MessageBoxButtons.OK, MessageBoxIcon.Warning);
                return false;
            }
        }
        return true;
    }
    
    

    When the user clicks the Save button on the command bar, you validate the XML in the document and, if the XML is valid, pass the XML to UpdateCustomer in clsDataAccess with EditType.Update (a SQL UPDATE).

  4. Add to your Click event handler for the cbSave command bar button:
    // C#
    private void cbSave_Click(Office.CommandBarButton btn, ref bool Cancel)
    {
        try
        {
            if(ValidateCustomer())
            {
                // If no validation errors occurred, try adding the data.
                clsDataAccess da = new clsDataAccess();
                da.UpdateCustomer(clsDataAccess.EditType.Update,
                    ThisDocument.XMLNodes[1].get_XML(true));
    
                // Mark the document as not "dirty."
                cbSave.Enabled = false;
                ThisDocument.Saved = true;
            }
        }
        catch (Exception ex)
        {
            MessageBox.Show("Error updating customer data: " + ex.Message, 
                "Customer Form", MessageBoxButtons.OK, MessageBoxIcon.Error);
            return;
        }
    }
    
    

    When the user clicks the Save As New button, you validate the XML in the document and, if the XML is valid, pass the XML to UpdateCustomer in clsDataAccess with EditType.Insert (a SQL INSERT).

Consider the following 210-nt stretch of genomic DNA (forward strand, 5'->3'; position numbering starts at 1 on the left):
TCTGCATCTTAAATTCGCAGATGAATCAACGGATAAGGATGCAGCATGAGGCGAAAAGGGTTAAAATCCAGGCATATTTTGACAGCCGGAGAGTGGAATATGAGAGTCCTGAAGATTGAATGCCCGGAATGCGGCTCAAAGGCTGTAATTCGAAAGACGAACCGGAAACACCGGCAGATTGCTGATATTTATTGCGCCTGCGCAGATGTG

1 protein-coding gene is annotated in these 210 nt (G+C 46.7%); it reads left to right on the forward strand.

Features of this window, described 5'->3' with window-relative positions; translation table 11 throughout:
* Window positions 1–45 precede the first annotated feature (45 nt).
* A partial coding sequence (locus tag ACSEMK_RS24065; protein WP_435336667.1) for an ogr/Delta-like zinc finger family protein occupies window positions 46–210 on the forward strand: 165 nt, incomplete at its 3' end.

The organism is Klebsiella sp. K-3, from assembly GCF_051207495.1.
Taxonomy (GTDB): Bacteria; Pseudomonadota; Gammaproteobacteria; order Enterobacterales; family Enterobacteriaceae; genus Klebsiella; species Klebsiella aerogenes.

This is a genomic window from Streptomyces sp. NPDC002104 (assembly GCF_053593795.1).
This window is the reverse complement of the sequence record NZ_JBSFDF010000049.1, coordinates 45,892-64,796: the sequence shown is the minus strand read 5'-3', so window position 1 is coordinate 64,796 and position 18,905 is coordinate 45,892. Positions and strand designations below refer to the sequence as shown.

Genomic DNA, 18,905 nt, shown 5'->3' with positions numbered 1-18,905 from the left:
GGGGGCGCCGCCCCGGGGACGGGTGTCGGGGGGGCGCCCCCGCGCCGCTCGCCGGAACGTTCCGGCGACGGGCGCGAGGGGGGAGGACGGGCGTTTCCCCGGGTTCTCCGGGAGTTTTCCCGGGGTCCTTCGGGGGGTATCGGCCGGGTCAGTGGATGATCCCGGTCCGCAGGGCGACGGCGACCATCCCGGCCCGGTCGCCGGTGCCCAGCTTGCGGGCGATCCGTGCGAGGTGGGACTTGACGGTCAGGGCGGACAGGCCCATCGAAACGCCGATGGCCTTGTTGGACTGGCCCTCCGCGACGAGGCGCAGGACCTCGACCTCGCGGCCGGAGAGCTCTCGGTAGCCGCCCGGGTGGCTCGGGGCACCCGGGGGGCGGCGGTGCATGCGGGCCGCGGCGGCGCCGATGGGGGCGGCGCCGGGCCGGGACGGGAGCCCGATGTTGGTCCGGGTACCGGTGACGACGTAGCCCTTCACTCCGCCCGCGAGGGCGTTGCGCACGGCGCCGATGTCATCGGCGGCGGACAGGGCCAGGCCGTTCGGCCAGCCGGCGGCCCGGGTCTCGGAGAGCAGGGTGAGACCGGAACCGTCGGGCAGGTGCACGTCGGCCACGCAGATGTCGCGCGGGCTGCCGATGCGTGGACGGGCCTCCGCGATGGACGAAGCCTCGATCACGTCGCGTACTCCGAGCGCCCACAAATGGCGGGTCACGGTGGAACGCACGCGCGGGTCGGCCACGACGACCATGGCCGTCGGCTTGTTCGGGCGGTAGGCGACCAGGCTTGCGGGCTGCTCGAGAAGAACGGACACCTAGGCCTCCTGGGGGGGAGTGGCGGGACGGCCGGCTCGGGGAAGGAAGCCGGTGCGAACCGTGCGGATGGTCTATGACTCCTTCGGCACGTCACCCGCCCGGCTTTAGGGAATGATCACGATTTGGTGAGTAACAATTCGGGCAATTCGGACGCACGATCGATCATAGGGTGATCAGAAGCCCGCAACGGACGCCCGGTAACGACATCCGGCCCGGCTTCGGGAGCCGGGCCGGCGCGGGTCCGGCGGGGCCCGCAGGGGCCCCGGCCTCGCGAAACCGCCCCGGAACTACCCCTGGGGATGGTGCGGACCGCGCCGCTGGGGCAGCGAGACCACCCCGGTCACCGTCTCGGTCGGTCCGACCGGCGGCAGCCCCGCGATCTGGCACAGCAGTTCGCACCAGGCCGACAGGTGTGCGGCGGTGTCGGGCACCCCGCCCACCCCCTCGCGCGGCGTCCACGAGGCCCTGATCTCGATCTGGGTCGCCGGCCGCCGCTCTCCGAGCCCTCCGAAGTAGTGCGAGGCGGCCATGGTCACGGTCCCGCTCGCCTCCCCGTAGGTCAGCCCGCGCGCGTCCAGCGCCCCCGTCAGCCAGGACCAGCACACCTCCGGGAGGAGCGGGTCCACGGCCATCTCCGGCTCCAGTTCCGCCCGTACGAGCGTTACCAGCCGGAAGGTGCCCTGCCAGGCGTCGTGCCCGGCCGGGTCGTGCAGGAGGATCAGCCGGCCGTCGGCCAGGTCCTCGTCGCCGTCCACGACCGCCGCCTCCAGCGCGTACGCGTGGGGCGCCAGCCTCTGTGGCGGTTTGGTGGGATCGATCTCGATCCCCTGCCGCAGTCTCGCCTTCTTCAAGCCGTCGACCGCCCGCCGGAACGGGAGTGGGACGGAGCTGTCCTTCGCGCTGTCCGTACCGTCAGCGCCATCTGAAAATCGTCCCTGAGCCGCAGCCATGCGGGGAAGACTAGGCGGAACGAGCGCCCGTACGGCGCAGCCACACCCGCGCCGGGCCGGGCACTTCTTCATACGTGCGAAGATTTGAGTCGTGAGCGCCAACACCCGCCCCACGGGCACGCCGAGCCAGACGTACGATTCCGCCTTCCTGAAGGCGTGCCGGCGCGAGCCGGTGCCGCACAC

5. Add to your Click event handler for the cbSaveAsNew command bar button:
    // C#
    private void cbSaveAsNew_Click(Office.CommandBarButton btn, ref bool Cancel)
    {
        try
        {
            if(ValidateCustomer())
            {
                // If no validation errors occurred, try adding the data.
                clsDataAccess da = new clsDataAccess();
                da.UpdateCustomer(clsDataAccess.EditType.Insert,
                    ThisDocument.XMLNodes[1].get_XML(true));
    
                // Disable the AddNew button once the customer has been
                // added and repopulate the Customer list.
                cbSaveAsNew.Enabled=false;
                FillCustomerList();
    
                // Mark the document as not "dirty."
                cbSaveAsNew.Enabled=false;
                ThisDocument.Saved = true;
            }
        }
        catch (Exception ex)
        {
            MessageBox.Show("Error adding customer data: " + ex.Message, 
                "Customer Form", MessageBoxButtons.OK, MessageBoxIcon.Error);
            return;
        }
    }
    
    

Testing the Application

Try it out:

  1. Press F5 to build and run the project.
  2. Enter new customer data in the form.
  3. Once complete, click Save As New on the Customer Form command bar.

    The data is validated against customer.xsd before updating the Customers table in Northwind. Try creating an invalid customer record (for example, where the CustomerID is greater than 5 characters) and then try Save As New. You should receive a message box describing the validation error.

  4. Click Clear on the Customer Form command bar to clear the form.
  5. Choose a customer from the combo box on the Customer Form commmand bar and click Edit.

    The form is populated with the data for the customer you selected.

  6. Modify the customer data in the form and click Save to submit your changes.
    Note   As with Save As New, the data in the form is validating prior to submitting the update to the Customers table in Northwind.

Next Steps

To learn how to you can take advantage of the calculation and formatting capabilities available in Excel in your Office solutions, see Lab 7: Performing Calculations in Excel Solutions.

For more information, as well as links to other labs in this series, see Visual Studio Tools for the Microsoft Office System Training.